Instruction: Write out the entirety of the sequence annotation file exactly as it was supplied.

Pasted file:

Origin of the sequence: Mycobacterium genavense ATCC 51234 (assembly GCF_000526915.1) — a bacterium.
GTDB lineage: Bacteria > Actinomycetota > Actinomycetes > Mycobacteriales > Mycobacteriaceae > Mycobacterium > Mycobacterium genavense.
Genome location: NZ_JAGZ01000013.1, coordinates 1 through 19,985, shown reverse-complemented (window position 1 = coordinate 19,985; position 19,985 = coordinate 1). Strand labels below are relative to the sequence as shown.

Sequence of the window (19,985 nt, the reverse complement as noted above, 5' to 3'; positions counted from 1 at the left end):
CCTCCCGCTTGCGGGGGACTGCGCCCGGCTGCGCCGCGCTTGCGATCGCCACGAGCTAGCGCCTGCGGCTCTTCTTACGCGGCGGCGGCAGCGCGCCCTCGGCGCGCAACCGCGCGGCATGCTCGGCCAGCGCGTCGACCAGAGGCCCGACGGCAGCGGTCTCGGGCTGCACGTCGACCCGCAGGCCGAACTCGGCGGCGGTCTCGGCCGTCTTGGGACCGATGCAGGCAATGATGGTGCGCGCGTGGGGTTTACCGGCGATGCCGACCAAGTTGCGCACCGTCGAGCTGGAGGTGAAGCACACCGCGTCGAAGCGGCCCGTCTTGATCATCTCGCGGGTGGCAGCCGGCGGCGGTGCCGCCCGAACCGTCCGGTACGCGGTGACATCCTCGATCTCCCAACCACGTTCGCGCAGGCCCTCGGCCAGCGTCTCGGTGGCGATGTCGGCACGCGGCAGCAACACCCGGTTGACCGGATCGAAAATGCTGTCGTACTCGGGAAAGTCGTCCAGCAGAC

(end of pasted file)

Origin of the sequence: Mycobacterium genavense ATCC 51234 (assembly GCF_000526915.1) — a bacterium.
GTDB lineage: Bacteria > Actinomycetota > Actinomycetes > Mycobacteriales > Mycobacteriaceae > Mycobacterium > Mycobacterium genavense.
Genome location: NZ_JAGZ01000013.1, coordinates 1 through 19,985, shown reverse-complemented (window position 1 = coordinate 19,985; position 19,985 = coordinate 1). Strand labels below are relative to the sequence as shown.

Sequence of the window (19,985 nt, the reverse complement as noted above, 5' to 3'; positions counted from 1 at the left end):
CCTCCCGCTTGCGGGGGACTGCGCCCGGCTGCGCCGCGCTTGCGATCGCCACGAGCTAGCGCCTGCGGCTCTTCTTACGCGGCGGCGGCAGCGCGCCCTCGGCGCGCAACCGCGCGGCATGCTCGGCCAGCGCGTCGACCAGAGGCCCGACGGCAGCGGTCTCGGGCTGCACGTCGACCCGCAGGCCGAACTCGGCGGCGGTCTCGGCCGTCTTGGGACCGATGCAGGCAATGATGGTGCGCGCGTGGGGTTTACCGGCGATGCCGACCAAGTTGCGCACCGTCGAGCTGGAGGTGAAGCACACCGCGTCGAAGCGGCCCGTCTTGATCATCTCGCGGGTGGCAGCCGGCGGCGGTGCCGCCCGAACCGTCCGGTACGCGGTGACATCCTCGATCTCCCAACCACGTTCGCGCAGGCCCTCGGCCAGCGTCTCGGTGGCGATGTCGGCACGCGGCAGCAACACCCGGTTGACCGGATCGAAAATGCTGTCGTACTCGGGAAAGTCGTCCAGCAGAC